All I had to do was reverse onto the street and then motor off in second through the deeply rutted tracks in the snow.
Prior to the storm, I went to lunch with two great friends I worked with some 30 years ago.
On the highway I had a far better chance to see what the Paceman could do besides cleave its way through snow.
The turbo versions are available with the $990 Sport Package, which includes the sport suspension and the “Sport Button.”
The button is actually a toggle. Flip it and the engine mapping is changed, the suspension tightens up and the steering becomes tauter.
I could feel the change in the engine immediately by the sound and the steering wheel became firmer.
At a steady 100 km/h toggling from Sport to normal saw a 400 rpm drop in engine speed and the steering wheel loosened up slightly.
When you consider the $2,500 Sport Chrono Package on a Porsche 911 does essentially the same thing, $990 is a bargain.
But the MINI Cooper S Paceman is not all that cheap. Starting at $31,200, the Paceman tested here with a boatload of options checked in at $38,185 not counting the $1,655 shipping fee.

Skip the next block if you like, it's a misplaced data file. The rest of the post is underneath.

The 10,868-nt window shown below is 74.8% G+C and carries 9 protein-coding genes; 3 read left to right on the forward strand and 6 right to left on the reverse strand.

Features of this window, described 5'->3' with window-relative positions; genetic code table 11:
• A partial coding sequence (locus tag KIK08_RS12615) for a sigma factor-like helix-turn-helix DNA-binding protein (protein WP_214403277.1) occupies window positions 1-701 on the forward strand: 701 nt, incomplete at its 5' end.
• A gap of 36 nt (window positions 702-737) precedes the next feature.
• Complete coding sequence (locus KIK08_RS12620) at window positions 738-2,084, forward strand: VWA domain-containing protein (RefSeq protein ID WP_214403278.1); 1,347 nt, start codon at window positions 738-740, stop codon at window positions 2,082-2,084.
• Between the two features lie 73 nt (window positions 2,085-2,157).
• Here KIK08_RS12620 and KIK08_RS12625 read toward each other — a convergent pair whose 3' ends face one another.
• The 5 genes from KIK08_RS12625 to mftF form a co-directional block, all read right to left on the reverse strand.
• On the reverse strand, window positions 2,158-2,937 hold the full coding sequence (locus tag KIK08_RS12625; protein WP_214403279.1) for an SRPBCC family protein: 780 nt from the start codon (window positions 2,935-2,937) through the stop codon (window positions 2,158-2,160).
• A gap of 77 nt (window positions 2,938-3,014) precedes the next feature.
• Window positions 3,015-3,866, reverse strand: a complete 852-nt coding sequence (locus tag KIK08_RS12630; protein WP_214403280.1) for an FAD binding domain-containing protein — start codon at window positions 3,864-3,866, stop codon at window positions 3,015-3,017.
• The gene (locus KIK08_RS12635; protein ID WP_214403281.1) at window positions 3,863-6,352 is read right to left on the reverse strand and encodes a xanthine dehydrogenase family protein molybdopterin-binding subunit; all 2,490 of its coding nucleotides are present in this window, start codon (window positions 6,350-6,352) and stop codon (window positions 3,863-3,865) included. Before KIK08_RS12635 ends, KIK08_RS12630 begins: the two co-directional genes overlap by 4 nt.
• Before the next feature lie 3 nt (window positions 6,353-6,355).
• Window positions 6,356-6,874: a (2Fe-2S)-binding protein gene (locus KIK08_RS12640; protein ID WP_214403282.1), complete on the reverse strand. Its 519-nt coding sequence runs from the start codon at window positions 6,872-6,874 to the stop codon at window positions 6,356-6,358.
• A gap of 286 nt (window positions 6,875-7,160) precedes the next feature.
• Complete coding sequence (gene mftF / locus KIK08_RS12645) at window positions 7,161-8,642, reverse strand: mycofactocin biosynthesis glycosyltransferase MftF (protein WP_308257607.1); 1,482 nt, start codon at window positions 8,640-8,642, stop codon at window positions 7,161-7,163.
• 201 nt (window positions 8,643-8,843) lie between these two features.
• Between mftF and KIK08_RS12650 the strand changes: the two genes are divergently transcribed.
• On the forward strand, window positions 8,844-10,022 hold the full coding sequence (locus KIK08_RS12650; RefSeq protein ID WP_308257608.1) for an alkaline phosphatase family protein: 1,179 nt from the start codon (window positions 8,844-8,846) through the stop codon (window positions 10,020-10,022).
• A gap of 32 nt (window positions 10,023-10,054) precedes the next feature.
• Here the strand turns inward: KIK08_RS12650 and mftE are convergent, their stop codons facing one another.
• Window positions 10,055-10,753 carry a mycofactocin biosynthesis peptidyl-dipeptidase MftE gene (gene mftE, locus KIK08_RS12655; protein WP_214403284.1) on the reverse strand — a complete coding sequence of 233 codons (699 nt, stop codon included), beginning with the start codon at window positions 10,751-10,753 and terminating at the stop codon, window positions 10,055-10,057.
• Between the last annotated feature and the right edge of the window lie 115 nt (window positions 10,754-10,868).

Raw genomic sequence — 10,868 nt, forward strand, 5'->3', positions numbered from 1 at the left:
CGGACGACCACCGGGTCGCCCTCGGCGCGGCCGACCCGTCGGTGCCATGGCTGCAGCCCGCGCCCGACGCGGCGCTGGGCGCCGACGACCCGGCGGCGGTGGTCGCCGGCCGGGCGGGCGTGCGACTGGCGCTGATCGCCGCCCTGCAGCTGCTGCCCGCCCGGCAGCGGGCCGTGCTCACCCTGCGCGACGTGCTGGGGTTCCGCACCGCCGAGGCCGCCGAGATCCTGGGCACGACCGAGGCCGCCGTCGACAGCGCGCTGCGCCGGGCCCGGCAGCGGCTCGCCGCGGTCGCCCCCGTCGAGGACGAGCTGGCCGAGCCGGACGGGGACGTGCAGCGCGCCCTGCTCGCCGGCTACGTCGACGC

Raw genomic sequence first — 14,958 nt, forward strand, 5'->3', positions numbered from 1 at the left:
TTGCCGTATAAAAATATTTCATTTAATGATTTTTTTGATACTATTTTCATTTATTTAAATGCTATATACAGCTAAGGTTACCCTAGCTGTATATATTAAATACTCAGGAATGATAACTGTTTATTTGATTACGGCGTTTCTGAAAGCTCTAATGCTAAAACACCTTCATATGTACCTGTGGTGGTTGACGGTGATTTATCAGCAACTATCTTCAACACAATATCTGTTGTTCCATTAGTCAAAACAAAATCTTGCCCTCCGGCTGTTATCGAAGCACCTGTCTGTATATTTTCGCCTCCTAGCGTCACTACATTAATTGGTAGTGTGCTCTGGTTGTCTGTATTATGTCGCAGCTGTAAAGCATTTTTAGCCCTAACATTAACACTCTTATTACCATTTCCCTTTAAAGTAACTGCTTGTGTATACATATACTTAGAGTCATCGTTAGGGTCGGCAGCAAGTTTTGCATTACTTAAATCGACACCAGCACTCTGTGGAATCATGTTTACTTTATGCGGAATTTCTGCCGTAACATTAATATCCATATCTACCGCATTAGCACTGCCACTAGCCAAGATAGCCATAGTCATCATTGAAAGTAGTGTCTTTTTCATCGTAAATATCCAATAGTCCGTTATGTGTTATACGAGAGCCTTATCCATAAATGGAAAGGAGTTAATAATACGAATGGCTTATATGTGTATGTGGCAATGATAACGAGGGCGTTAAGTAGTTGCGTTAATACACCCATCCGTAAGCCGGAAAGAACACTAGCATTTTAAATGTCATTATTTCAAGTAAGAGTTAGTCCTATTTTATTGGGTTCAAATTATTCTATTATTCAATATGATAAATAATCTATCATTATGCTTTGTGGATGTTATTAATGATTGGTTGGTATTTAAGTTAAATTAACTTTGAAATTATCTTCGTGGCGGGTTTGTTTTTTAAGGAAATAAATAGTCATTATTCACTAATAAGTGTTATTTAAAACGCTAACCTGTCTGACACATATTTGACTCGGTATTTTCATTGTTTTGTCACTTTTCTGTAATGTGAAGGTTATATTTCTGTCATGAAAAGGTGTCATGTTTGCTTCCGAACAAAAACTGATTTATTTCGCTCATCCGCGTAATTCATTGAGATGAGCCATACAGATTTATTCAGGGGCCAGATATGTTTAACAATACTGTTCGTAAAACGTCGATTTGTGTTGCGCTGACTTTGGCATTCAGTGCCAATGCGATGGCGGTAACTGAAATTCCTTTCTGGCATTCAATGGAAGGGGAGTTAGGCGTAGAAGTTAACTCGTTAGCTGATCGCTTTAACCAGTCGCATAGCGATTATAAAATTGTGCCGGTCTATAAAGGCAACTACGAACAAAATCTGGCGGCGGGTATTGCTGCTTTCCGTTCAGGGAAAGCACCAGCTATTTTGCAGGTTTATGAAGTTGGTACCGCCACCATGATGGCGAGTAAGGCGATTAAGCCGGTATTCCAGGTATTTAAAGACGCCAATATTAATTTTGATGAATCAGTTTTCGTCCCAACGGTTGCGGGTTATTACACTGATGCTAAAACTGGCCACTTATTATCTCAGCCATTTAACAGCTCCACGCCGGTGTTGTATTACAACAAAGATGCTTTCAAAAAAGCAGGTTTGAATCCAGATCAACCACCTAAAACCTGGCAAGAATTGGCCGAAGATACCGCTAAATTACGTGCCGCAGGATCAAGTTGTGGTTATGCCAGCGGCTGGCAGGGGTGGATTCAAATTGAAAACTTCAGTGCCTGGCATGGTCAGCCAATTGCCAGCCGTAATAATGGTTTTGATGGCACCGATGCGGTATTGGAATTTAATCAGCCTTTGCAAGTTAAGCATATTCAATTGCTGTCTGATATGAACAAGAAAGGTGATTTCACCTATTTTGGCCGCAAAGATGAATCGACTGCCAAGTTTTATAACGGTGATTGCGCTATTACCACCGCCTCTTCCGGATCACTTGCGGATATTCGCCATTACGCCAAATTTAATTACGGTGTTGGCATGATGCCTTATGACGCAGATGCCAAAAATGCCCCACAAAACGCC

I don’t know how many Pacemen you’re going to see on the road, but when you do, it will definitely stand out in the crowd.
Paceman not only defines the owner, but it celebrates being a little different and in a cheeky package.
Yes, there is something to thinking inside the box.
MINI Paceman Cooper S ALL4 2013
Body Style: Three-door compact CUV
Drive Method: front-engine, all-wheel-drive.
Engine: 1.6-litre DOHC twin scroll turbo inline four-cylinder (181 hp, 177 lb/ft)
Fuel Economy: Premium, six-speed manual 8.1/6.4/7.3L/100 km city/highway/combined; six-speed automatic 8.7/6.5/7.7L/100 km
Cargo Volume: 300 litres behind second row seats, 900 litres folded
Tow Rating: NA; max payload, 385 kg; max roof load, 75 kg
Price: Base, $31,200; Premium Package, $1,990; automatic transmission, $1,300, as tested price including other optional trim packages, $38,185 not including $1,655 shipping fee